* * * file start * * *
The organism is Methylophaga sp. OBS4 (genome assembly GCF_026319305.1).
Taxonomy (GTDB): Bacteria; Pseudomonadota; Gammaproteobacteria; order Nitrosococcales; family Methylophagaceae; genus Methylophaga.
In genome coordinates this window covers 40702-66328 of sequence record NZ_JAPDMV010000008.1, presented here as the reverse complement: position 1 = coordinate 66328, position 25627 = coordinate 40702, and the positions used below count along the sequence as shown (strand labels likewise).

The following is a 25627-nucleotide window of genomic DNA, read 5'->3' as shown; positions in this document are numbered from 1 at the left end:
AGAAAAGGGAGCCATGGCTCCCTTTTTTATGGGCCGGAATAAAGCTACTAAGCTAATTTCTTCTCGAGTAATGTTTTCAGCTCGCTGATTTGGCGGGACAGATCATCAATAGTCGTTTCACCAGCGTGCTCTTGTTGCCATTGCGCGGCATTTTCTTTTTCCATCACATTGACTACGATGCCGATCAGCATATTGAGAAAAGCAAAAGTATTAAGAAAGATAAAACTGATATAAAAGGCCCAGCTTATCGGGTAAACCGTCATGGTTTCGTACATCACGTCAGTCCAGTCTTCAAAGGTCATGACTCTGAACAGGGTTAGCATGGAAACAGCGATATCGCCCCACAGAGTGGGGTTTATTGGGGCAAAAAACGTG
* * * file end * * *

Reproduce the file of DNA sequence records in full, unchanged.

The organism is Methylophaga sp. OBS4 (genome assembly GCF_026319305.1).
Taxonomy (GTDB): Bacteria; Pseudomonadota; Gammaproteobacteria; order Nitrosococcales; family Methylophagaceae; genus Methylophaga.
In genome coordinates this window covers 40702-66328 of sequence record NZ_JAPDMV010000008.1, presented here as the reverse complement: position 1 = coordinate 66328, position 25627 = coordinate 40702, and the positions used below count along the sequence as shown (strand labels likewise).

The following is a 25627-nucleotide window of genomic DNA, read 5'->3' as shown; positions in this document are numbered from 1 at the left end:
AGAAAAGGGAGCCATGGCTCCCTTTTTTATGGGCCGGAATAAAGCTACTAAGCTAATTTCTTCTCGAGTAATGTTTTCAGCTCGCTGATTTGGCGGGACAGATCATCAATAGTCGTTTCACCAGCGTGCTCTTGTTGCCATTGCGCGGCATTTTCTTTTTCCATCACATTGACTACGATGCCGATCAGCATATTGAGAAAAGCAAAAGTATTAAGAAAGATAAAACTGATATAAAAGGCCCAGCTTATCGGGTAAACCGTCATGGTTTCGTACATCACGTCAGTCCAGTCTTCAAAGGTCATGACTCTGAACAGGGTTAGCATGGAAACAGCGATATCGCCCCACAGAGTGGGGTTTATTGGGGCAAAAAACGTG